Filling with renewed strength, I raised my weary shoulders and felt my heart commence, racing faster. Despite this my body still protested, with each step my chest compressed forcefully almost as if bricks were being piled on my chest, daring me to breathe, I pressed on.
Following a turn in the path my body stumbled forward once more; this time causing me to fall nearly flat on my face, on a pile up of rocks and downed tree limbs, that appeared without warning.
Furrowing my brow, I asked to myself, “Tyler, what are you doing?” I began to once again feel a dark, dreadful sensation in the pit of my stomach.
Every part of my body screamed retreat, but even as the feeling of dread lingered within me, pride pushed me on. I reasoned that going back would be foolish considering how many moons have risen and set during since I first set out.
Pushing on, I was determined to finish, to know what lay beyond the woods. Adrenaline rushed through my bones matching my stride as if my body too had decided to keep walking despite the feeling of dread that took over my very being.
Stepping over tangled vines and weeds, the path widened as a warm breeze tousled my sweat drenched hair. Continuing on, through the dense thicket I noticed a strange man coming towards me. He was dressed in a black suit with a top hat, clothes that eerily looked a lot like the clothes worn by the hanging corpse I passed earlier on.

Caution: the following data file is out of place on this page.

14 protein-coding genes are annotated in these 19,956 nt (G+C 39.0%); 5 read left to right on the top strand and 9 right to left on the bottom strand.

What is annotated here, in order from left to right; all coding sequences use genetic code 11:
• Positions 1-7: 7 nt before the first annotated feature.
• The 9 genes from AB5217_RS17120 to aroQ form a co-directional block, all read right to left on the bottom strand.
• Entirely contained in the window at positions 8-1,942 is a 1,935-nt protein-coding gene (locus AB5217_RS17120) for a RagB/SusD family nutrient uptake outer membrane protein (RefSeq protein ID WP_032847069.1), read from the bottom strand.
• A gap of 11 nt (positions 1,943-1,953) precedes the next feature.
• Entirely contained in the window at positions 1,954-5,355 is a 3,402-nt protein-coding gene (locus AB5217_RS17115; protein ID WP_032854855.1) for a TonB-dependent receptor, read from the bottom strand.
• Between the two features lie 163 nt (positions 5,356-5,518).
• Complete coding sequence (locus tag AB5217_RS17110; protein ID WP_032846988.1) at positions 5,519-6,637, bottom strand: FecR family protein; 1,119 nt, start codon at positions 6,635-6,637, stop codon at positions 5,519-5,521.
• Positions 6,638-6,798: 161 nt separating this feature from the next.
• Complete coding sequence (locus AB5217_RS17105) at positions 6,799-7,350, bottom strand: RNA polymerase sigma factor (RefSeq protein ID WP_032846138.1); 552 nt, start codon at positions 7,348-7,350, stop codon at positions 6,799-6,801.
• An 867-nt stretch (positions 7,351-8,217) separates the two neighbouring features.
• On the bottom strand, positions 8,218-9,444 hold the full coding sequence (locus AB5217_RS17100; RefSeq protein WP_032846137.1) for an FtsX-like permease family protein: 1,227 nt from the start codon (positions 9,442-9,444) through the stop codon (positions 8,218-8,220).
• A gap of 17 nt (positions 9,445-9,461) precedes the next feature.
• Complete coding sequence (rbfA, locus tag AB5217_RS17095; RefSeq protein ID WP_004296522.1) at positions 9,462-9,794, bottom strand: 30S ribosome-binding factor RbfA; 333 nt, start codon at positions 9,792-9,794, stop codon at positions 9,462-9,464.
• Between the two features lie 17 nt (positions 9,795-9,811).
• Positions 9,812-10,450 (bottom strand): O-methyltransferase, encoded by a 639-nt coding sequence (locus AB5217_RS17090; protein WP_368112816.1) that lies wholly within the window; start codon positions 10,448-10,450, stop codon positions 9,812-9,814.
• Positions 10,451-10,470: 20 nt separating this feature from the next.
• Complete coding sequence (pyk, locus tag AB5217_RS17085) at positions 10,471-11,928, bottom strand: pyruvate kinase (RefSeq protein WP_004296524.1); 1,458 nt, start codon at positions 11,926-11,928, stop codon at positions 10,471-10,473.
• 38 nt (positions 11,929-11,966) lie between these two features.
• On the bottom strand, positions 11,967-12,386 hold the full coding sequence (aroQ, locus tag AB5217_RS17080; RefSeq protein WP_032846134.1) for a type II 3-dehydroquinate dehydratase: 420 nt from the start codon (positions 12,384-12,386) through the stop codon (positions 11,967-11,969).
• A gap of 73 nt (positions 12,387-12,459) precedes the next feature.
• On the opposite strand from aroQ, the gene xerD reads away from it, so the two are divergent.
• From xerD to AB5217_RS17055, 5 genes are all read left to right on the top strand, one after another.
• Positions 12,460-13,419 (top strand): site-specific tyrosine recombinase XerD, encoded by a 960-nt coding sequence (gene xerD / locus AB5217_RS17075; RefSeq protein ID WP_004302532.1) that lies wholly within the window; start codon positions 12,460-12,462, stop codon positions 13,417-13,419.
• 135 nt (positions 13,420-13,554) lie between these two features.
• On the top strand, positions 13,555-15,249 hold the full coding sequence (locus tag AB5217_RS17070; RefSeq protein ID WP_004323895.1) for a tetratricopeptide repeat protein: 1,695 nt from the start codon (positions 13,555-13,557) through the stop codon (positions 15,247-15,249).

Stopping in front of me he started speaking loudly, ranting in a language that was foreign to me, shouting as if he was directing a large crowd. I couldn’t understand him yet when he held out his hand, I allowed him to grasp mine. His grip locked tightly, causing me to let out an agonizing scream, as I felt like every bone was being broken.
Loosening his grip an object not much larger than a coin slipped from my palm to his, searing my skin and revealing an imprint in the center of my palm.
Staring continuously at the miniature object, I felt as if I immediately learned how to finally escape these horrifying woods. Looking up from my hand, a gateway of open arched trees unfolded with large sums of light gleaming from the distant end of what could only be a portal. At the same moment, the dread that I had felt finally came to an end and I could see sunlight again.

Straining, I could hear the sound of a humming car in the distance slowly lingering. The sun continued to come out from the clouds, giving me a shimmer of hope. My anxiety vanished, the weight on my chest and my shoulders lifted.
Leaning forward, towards the warmth of the sun, I heard a loud crack and gasped, when just as suddenly as this day began, I abruptly awoke to see my teacher standing over me, ruler in hand; vibrating from having struck my desk. I was no longer in the woods, no longer at a clearing but in class, at my desk with my teacher glaring at me disappointedly; my peers snickering, their hands hiding mocking grins. Then, another crack of the ruler against my desk, causing their eyes to dart away from me, afraid to be connected to me, now an outcast caught up in our teacher’s wrath.
Sitting there, sweating profusely as the other students gathered their things, I realized that what had felt like a lifetime of walking had only been an hour-long class, much of which I had slept through.

The End.